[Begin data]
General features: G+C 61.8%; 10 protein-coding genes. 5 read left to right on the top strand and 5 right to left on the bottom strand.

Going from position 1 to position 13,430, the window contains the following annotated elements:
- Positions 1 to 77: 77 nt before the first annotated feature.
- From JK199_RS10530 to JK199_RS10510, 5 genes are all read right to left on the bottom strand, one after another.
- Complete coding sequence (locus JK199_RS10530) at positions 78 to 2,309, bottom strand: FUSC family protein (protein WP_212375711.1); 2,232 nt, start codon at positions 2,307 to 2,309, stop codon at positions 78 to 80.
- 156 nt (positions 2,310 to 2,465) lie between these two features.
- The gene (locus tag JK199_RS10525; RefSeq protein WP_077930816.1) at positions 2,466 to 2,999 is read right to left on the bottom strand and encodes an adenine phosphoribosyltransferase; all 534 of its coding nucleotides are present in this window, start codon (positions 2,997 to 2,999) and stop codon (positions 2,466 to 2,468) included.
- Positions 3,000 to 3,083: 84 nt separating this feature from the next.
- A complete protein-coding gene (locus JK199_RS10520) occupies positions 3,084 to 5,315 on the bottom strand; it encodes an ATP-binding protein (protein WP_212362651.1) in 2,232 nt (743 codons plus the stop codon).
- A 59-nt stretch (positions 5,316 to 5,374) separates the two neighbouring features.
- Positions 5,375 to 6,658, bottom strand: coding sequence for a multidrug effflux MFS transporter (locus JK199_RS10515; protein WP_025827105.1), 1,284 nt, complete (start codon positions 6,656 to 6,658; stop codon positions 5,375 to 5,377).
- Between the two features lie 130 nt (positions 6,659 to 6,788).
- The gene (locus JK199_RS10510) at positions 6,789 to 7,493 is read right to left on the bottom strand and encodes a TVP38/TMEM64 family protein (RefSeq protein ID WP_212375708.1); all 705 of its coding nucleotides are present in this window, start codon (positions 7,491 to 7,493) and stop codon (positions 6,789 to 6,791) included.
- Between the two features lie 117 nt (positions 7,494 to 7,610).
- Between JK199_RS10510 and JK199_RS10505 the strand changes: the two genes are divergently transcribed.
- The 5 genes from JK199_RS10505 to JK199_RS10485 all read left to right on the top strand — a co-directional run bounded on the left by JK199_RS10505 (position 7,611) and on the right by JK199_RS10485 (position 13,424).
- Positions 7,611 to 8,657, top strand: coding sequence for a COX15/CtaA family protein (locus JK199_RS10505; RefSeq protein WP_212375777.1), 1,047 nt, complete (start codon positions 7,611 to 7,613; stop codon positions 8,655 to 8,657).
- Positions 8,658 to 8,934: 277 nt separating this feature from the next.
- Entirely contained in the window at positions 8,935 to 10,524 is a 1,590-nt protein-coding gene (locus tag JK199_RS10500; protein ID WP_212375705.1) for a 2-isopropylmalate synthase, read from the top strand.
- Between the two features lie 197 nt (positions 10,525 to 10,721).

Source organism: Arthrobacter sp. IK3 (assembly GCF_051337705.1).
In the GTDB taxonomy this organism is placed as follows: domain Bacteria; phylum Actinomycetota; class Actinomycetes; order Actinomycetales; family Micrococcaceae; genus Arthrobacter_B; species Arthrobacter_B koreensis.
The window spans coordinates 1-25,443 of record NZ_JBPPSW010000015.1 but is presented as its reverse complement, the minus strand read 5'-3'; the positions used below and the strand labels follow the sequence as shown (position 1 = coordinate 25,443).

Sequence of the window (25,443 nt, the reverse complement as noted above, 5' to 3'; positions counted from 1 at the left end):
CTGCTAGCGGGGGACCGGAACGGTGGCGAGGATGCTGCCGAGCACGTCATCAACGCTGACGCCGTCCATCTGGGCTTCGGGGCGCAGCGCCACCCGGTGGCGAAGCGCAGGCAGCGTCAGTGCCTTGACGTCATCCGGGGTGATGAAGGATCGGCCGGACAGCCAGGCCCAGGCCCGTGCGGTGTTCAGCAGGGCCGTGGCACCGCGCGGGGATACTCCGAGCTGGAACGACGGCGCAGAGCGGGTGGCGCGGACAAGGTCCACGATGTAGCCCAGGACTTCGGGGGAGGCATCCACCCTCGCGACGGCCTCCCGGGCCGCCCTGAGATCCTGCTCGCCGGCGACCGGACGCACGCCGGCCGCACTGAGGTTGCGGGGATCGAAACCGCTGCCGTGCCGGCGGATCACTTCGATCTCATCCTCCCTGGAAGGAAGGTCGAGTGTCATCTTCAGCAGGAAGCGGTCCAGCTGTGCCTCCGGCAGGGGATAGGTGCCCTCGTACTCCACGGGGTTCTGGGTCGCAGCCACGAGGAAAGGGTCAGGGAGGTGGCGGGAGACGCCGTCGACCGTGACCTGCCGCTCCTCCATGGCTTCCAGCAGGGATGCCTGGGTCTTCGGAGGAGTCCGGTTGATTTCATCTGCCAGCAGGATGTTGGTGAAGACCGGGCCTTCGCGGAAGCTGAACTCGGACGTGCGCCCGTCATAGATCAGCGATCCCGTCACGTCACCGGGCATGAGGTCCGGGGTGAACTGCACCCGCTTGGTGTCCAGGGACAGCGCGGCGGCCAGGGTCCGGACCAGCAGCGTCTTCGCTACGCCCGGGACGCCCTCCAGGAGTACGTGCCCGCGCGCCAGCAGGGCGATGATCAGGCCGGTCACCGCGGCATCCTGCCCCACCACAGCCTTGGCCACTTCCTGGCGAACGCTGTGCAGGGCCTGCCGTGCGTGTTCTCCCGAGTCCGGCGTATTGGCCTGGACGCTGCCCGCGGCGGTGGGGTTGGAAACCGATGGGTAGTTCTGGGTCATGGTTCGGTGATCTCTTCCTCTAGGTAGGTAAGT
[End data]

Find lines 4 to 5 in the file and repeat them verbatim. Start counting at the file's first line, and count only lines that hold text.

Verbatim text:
- From JK199_RS10530 to JK199_RS10510, 5 genes are all read right to left on the bottom strand, one after another.
- Complete coding sequence (locus JK199_RS10530) at positions 78 to 2,309, bottom strand: FUSC family protein (protein WP_212375711.1); 2,232 nt, start codon at positions 2,307 to 2,309, stop codon at positions 78 to 80.